Three easy ways to motivate remote employees

Three easy ways to motivate remote employees

Remote working has proven beneficial for many companies over the past two and a half years.

But the lack of personal contact and interaction can lead to burnout and lack of motivation in some employees. In this article for Entrepreneur, Leanne Sheridan, entrepreneur, creative director, strategic business advisor, marketing expert, and manager of UPRISE Management, a marketing, branding, and creative development agency, offers a few tricks for sustaining a remote team.

We’re more than two years into the Covid-19 pandemic, and today it seems like society has returned to some semblance of normal when we’re not buying massive amounts of toilet paper rolls and making makeshift masks out of t-shirts.

While our social calendars once again fill up with appointments for in-person meetings, concerts, and dinners at restaurants, for many of us our professional lives remain online. Although for most people this is not mandatory, a large number of them choose to work from home.

Telecommuting offers numerous benefits for employees and their organizations, from better work-life balance to increased productivity. As I’ve learned over the years, however, motivating a remote team is imperative to reap these benefits and avoid driving your employees to burnout. These are three simple ways I’ve been able to motivate my remote workforce.

1. Communicate effectively

With fewer opportunities for face-to-face interaction throughout the day, there are more opportunities for important messages to get lost in translation. This is why improving communication within and between teams is vital to ensure optimal work performance.

Try adopting collaboration platforms like Slack, Teams, or to simplify and streamline your internal communications. Each team can have its channel that allows communication for collective deadlines. Individuals can identify potential collaborators or ask for advice, and each colleague will have some information on what projects are assigned to whom. Direct messaging and sub-channel features ensure that employees receive the information they need without getting bogged down by updates that don’t apply to them.

In addition to using a dedicated messaging platform, delivering information consistently and on a regular schedule can do wonders for team productivity and motivation. Reiterating current and upcoming projects, deadlines, and other critical information through a weekly update or summary is an easy way to create a reliable, central thread of communication. It also encourages employees to organize and plan better, as well as stay connected.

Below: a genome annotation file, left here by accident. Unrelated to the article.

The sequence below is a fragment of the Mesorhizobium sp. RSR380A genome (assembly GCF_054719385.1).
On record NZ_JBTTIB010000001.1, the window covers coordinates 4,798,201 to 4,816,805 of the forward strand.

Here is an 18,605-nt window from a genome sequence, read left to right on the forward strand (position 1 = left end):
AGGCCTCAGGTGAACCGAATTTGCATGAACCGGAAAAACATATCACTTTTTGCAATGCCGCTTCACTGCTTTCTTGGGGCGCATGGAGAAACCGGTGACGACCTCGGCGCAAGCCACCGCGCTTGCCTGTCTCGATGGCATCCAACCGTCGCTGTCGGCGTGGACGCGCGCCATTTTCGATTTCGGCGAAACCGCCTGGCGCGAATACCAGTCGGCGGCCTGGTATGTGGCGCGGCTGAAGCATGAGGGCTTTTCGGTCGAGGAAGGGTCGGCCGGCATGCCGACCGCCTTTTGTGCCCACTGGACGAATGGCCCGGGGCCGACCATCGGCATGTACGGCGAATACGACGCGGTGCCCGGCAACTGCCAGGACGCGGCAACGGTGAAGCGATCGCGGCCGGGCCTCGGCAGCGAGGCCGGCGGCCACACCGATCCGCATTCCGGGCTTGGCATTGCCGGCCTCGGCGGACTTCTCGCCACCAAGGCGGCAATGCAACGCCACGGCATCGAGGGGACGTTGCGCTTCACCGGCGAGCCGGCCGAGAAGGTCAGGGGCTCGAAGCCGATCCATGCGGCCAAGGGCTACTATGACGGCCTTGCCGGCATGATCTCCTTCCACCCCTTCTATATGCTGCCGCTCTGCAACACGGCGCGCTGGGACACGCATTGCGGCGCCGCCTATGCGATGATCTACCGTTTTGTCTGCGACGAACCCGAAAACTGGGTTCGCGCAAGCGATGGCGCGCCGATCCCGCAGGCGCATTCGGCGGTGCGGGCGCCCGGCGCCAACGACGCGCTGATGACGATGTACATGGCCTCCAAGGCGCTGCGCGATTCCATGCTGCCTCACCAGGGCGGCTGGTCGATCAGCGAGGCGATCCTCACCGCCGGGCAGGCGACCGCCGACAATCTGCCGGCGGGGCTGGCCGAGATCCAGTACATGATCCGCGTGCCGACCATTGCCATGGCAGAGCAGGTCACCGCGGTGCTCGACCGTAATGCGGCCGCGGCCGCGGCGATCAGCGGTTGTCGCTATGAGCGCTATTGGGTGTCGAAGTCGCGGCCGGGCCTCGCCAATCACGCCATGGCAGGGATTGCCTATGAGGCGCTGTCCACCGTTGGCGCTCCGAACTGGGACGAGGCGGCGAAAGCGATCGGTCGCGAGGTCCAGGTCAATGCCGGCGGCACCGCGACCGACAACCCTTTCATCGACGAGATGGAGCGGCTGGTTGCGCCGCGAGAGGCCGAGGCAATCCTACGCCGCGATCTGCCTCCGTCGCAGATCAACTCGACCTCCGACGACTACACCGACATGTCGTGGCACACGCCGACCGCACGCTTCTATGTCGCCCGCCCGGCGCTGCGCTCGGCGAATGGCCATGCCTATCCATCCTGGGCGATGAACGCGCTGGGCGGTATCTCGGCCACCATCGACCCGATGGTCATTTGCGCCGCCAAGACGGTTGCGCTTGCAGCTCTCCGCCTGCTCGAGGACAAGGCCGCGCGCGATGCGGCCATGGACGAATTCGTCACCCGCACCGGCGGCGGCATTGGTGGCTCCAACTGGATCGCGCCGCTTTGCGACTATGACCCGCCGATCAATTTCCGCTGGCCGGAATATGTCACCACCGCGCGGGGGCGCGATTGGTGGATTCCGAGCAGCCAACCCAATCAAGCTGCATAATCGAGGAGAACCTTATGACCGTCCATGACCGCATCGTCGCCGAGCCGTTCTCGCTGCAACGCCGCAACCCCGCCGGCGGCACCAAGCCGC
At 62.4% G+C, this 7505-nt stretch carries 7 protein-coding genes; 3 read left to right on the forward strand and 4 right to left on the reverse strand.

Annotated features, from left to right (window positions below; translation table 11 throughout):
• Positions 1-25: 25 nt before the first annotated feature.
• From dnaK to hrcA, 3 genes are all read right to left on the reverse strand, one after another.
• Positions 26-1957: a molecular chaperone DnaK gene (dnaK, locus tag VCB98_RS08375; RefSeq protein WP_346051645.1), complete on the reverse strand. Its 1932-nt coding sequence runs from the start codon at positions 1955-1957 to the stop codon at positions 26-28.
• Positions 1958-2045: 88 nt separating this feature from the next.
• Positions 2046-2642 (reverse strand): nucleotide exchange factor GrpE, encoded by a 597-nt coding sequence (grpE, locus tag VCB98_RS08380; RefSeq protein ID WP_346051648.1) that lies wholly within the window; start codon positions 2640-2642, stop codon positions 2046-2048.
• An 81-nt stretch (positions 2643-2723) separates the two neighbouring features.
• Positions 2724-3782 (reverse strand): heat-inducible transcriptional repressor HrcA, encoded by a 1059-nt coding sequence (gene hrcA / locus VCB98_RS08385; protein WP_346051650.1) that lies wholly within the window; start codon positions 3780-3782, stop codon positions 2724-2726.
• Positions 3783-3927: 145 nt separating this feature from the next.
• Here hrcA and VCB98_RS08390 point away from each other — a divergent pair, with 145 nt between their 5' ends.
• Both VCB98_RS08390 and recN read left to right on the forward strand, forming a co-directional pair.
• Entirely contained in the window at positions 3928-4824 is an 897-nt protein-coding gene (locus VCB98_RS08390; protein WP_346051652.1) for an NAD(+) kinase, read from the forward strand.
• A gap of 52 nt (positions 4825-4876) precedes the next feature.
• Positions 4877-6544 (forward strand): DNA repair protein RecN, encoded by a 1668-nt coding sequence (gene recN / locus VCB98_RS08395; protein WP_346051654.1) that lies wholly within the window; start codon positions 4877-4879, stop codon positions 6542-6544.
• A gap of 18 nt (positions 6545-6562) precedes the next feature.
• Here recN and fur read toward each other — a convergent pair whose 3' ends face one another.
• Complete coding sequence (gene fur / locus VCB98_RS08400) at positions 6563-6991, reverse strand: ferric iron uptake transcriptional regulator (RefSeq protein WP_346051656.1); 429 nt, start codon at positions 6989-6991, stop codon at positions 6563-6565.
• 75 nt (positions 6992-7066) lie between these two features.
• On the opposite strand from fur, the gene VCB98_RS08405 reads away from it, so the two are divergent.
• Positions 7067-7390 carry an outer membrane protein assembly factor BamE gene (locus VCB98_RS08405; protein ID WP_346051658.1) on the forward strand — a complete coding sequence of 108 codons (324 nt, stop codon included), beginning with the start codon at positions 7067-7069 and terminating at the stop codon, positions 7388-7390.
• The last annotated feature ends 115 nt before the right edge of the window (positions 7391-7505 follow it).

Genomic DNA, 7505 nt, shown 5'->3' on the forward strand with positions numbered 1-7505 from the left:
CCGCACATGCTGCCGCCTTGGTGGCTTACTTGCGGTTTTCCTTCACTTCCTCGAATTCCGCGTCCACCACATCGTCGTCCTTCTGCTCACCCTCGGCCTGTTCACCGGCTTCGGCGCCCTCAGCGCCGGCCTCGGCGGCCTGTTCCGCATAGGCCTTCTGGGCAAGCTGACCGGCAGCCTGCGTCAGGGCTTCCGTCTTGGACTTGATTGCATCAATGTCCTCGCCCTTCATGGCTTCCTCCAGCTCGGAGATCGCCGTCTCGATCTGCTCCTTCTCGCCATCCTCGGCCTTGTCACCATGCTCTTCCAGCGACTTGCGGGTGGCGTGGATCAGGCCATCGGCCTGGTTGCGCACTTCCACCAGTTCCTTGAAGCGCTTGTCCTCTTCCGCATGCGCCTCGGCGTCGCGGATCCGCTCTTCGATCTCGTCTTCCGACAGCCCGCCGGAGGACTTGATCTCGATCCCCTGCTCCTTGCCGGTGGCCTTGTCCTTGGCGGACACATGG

2. Encourage work-life balance

Even before the Covid-19 pandemic, the remote workforce was on the rise. The main motivation for going online-only? A healthier work-life balance and more flexibility.

Yet as working from home became a necessity rather than a lifestyle choice, drawing boundaries between professional and personal space became more difficult. When your work life is on a laptop in the other room, it can be tempting to send that last email or finish a little more of that task. In the long run, however, a work culture where professional responsibilities dominate employees’ personal lives leads to demotivation and ultimately burnout.

A workplace where workers are stressed, tense and exhausted is not conducive to productivity. To foster a work environment that provides balance and flexibility for remote workers, collaborate with your team to create a routine work schedule.

If possible, work with individuals to create customized schedules that accommodate work and personal commitments. Shared calendar features and automated email responses can also be used to maintain work-life balance, allowing colleagues to indicate when they are free, busy, or ‘out of the office.

3. Make team building a priority

Remote work can create a sense of isolation, and this is particularly detrimental to maintaining motivation. In a space where opportunities to build friendships and share laughs with co-workers are rare, taking the time to build a team is critical. These activities can take many forms, from planning 15 minutes to express appreciation for each other at the beginning of the week, to a longer social event after work. Whether in-person, remote, consistent, or sporadic, such an investment in the interpersonal dynamics of your workplace can turn a remote workforce into enthusiastic contributors who can’t wait to start the day.

Of course, managing a virtual workforce poses unique challenges—there are likely to be growing issues, such as communication mishaps and scheduling difficulties—but there’s no denying that working from home is here to stay. That’s why it’s key to be proactive and take initiative to avoid the common pitfalls of a remote work schedule.

Fortunately, by taking a diligent approach to communication, encouraging rest and recovery, and creating an engaging workplace culture, it’s possible to prevent burnout and transform your remote workforce. Ultimately, managing a successful remote team can be both rewarding and rewarding.

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